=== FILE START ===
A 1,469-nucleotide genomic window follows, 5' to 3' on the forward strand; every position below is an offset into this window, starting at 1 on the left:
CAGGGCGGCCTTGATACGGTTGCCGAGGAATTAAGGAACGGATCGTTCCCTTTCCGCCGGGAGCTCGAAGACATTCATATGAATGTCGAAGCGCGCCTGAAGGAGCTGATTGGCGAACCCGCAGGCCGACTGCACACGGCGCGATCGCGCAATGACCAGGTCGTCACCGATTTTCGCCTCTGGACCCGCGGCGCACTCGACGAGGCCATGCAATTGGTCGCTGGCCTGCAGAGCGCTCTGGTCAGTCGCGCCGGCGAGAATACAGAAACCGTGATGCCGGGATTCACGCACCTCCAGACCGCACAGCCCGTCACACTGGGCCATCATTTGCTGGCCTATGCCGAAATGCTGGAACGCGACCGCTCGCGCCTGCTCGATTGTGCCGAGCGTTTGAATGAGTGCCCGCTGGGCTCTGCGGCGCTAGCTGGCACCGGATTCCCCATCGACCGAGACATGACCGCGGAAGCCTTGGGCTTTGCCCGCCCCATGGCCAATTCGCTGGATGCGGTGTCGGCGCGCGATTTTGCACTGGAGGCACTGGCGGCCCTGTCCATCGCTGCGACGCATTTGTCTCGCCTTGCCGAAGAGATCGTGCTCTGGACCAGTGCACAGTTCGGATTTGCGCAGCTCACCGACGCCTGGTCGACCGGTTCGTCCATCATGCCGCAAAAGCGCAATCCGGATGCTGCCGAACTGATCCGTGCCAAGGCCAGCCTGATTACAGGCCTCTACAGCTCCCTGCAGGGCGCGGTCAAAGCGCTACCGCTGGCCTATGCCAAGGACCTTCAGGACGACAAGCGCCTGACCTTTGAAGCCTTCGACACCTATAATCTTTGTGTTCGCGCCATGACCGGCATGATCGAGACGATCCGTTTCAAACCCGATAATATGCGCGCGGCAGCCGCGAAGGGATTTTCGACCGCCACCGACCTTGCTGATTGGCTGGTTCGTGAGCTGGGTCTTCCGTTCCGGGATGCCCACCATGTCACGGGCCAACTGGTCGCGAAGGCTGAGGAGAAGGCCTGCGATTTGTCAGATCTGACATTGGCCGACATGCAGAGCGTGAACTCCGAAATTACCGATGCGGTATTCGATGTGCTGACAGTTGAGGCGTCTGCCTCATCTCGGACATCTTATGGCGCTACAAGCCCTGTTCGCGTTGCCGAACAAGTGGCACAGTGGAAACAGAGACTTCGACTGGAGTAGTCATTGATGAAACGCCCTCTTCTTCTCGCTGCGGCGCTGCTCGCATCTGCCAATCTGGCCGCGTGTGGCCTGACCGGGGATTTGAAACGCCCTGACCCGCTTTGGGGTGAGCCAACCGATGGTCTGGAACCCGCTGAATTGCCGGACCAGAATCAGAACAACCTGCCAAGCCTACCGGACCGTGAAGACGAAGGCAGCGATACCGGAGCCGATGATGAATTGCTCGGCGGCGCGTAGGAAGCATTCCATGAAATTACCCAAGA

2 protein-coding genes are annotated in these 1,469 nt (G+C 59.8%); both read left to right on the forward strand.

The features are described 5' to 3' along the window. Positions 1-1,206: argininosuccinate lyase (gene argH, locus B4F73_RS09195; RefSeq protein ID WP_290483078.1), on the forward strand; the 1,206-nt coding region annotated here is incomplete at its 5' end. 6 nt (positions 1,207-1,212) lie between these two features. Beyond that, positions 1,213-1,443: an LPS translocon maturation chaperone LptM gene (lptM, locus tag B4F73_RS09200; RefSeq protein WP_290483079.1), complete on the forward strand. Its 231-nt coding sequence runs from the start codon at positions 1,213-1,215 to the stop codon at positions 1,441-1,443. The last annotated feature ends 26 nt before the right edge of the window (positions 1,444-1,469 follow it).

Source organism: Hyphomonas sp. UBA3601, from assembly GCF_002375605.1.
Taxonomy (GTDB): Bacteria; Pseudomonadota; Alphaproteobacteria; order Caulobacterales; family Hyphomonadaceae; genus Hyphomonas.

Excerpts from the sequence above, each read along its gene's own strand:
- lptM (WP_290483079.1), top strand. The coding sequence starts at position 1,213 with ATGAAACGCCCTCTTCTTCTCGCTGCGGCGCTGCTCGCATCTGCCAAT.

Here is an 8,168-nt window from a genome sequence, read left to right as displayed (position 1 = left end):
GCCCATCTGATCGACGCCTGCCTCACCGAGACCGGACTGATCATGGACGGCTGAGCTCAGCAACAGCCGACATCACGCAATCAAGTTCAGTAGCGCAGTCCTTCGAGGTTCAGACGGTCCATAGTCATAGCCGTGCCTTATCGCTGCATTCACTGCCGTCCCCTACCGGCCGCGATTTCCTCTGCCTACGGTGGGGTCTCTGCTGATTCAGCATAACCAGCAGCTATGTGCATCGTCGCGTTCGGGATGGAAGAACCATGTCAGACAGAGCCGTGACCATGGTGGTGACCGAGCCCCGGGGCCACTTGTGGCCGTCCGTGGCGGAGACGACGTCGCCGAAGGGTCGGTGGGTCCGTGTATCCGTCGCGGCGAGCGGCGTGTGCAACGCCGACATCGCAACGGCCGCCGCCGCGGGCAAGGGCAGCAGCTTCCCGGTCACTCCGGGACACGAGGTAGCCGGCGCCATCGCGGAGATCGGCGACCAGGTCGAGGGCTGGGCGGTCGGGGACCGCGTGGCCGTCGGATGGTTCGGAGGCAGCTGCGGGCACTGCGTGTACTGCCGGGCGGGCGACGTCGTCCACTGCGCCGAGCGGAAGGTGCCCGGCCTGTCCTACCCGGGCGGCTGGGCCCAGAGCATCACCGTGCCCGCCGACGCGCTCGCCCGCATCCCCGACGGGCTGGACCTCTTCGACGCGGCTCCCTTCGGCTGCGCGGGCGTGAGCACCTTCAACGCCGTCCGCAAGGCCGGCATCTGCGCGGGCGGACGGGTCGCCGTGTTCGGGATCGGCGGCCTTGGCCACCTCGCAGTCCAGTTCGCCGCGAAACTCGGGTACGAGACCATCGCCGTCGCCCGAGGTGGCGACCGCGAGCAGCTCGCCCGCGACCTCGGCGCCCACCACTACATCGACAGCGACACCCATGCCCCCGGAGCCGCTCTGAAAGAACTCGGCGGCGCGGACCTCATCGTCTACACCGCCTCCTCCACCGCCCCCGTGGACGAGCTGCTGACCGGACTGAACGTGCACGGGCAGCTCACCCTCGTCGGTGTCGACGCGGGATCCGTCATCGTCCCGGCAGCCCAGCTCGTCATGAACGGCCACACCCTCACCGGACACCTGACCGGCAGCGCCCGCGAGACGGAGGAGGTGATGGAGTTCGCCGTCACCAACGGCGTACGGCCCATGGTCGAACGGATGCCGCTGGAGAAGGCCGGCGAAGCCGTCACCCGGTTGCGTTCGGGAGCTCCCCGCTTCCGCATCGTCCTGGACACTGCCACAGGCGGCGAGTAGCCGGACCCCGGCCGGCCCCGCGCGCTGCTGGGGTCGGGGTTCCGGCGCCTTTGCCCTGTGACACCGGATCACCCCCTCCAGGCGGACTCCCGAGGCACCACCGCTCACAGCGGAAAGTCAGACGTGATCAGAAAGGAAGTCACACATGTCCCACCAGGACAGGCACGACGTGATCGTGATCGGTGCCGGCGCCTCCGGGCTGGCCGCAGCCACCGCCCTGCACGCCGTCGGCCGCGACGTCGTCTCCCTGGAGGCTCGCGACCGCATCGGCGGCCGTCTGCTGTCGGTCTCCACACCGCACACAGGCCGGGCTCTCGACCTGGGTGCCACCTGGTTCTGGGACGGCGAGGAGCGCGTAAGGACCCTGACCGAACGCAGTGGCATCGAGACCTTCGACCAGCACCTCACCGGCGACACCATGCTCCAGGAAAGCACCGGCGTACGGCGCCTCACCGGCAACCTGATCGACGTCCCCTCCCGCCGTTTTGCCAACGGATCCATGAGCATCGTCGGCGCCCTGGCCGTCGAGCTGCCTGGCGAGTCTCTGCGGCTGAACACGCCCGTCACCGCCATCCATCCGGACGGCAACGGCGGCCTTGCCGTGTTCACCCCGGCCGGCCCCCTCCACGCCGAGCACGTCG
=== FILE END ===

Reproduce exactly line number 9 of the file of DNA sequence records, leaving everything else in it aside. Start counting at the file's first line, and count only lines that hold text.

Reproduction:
Here is an 8,168-nt window from a genome sequence, read left to right as displayed (position 1 = left end):